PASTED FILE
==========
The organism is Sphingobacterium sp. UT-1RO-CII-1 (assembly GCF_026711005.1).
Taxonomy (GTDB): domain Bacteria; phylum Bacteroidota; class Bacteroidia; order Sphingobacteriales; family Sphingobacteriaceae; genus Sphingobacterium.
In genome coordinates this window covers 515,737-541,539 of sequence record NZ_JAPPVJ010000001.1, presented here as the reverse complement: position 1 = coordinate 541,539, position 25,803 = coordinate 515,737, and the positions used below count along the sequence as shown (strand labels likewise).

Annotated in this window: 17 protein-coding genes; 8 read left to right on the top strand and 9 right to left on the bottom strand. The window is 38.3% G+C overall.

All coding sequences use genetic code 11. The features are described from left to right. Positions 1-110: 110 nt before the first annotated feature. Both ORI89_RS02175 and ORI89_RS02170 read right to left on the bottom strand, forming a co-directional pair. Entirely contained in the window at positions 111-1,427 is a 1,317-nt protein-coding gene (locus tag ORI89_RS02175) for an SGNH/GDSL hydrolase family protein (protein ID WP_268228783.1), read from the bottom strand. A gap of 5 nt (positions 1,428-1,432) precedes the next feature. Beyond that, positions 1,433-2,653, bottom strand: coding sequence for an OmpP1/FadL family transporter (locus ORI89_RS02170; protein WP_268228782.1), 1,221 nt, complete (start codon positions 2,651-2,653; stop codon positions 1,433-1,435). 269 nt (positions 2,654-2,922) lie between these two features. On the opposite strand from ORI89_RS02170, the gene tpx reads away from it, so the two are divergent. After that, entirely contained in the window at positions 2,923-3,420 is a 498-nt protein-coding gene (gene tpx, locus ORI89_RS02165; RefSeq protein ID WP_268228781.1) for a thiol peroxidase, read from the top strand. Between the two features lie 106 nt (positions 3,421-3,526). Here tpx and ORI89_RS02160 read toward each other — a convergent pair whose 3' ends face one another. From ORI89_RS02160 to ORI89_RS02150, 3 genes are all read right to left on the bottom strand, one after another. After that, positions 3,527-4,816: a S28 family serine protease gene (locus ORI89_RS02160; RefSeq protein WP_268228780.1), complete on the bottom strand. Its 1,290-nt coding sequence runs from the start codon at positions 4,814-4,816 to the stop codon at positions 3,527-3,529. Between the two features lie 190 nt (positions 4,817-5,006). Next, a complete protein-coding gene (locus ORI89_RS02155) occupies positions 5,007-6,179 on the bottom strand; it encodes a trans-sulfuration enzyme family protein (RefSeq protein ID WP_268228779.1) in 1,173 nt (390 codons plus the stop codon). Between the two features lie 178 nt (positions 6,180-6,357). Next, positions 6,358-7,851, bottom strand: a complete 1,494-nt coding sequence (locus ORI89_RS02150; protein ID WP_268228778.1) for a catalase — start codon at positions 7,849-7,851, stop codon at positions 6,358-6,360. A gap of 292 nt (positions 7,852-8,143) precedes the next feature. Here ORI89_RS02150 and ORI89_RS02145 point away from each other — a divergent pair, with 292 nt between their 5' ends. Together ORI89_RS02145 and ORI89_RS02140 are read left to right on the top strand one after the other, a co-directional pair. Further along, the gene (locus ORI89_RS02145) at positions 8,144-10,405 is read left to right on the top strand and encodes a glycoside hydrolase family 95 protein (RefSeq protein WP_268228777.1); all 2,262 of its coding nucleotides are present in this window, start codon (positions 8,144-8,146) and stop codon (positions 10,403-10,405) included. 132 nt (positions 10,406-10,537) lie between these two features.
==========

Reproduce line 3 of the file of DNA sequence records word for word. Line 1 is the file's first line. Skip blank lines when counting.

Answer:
In genome coordinates this window covers 515,737-541,539 of sequence record NZ_JAPPVJ010000001.1, presented here as the reverse complement: position 1 = coordinate 541,539, position 25,803 = coordinate 515,737, and the positions used below count along the sequence as shown (strand labels likewise).